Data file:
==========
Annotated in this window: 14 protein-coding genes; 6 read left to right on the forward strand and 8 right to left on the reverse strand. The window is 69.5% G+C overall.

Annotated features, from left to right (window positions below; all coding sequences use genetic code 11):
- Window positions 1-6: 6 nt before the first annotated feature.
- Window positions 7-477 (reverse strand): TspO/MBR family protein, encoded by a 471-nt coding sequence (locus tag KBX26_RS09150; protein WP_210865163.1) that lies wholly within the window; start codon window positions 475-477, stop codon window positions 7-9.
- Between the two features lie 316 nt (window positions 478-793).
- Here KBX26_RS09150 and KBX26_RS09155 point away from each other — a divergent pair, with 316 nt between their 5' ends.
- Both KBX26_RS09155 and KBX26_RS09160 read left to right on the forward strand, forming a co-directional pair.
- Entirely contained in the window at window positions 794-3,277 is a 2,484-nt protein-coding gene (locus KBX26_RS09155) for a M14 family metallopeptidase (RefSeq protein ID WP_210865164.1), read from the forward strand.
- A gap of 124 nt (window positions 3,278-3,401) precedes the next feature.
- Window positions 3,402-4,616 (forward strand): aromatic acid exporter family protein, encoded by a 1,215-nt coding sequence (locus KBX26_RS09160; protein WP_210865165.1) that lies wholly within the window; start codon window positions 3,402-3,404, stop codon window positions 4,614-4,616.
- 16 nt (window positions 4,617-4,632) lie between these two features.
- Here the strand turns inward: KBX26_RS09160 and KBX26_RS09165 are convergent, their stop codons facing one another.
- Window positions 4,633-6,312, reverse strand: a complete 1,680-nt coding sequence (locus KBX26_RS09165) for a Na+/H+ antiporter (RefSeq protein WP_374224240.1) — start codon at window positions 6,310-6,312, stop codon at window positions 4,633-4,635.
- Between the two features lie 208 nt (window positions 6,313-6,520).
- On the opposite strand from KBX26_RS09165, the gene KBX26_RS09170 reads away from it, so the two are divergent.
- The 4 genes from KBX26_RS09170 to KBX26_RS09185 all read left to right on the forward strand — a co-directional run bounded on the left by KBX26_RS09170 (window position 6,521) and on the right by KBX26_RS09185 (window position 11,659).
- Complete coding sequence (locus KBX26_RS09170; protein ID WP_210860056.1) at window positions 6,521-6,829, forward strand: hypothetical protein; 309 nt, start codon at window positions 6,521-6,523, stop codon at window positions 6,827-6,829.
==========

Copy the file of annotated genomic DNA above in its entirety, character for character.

Annotated in this window: 14 protein-coding genes; 6 read left to right on the forward strand and 8 right to left on the reverse strand. The window is 69.5% G+C overall.

Annotated features, from left to right (window positions below; all coding sequences use genetic code 11):
- Window positions 1-6: 6 nt before the first annotated feature.
- Window positions 7-477 (reverse strand): TspO/MBR family protein, encoded by a 471-nt coding sequence (locus tag KBX26_RS09150; protein WP_210865163.1) that lies wholly within the window; start codon window positions 475-477, stop codon window positions 7-9.
- Between the two features lie 316 nt (window positions 478-793).
- Here KBX26_RS09150 and KBX26_RS09155 point away from each other — a divergent pair, with 316 nt between their 5' ends.
- Both KBX26_RS09155 and KBX26_RS09160 read left to right on the forward strand, forming a co-directional pair.
- Entirely contained in the window at window positions 794-3,277 is a 2,484-nt protein-coding gene (locus KBX26_RS09155) for a M14 family metallopeptidase (RefSeq protein ID WP_210865164.1), read from the forward strand.
- A gap of 124 nt (window positions 3,278-3,401) precedes the next feature.
- Window positions 3,402-4,616 (forward strand): aromatic acid exporter family protein, encoded by a 1,215-nt coding sequence (locus KBX26_RS09160; protein WP_210865165.1) that lies wholly within the window; start codon window positions 3,402-3,404, stop codon window positions 4,614-4,616.
- 16 nt (window positions 4,617-4,632) lie between these two features.
- Here the strand turns inward: KBX26_RS09160 and KBX26_RS09165 are convergent, their stop codons facing one another.
- Window positions 4,633-6,312, reverse strand: a complete 1,680-nt coding sequence (locus KBX26_RS09165) for a Na+/H+ antiporter (RefSeq protein WP_374224240.1) — start codon at window positions 6,310-6,312, stop codon at window positions 4,633-4,635.
- Between the two features lie 208 nt (window positions 6,313-6,520).
- On the opposite strand from KBX26_RS09165, the gene KBX26_RS09170 reads away from it, so the two are divergent.
- The 4 genes from KBX26_RS09170 to KBX26_RS09185 all read left to right on the forward strand — a co-directional run bounded on the left by KBX26_RS09170 (window position 6,521) and on the right by KBX26_RS09185 (window position 11,659).
- Complete coding sequence (locus KBX26_RS09170; protein ID WP_210860056.1) at window positions 6,521-6,829, forward strand: hypothetical protein; 309 nt, start codon at window positions 6,521-6,523, stop codon at window positions 6,827-6,829.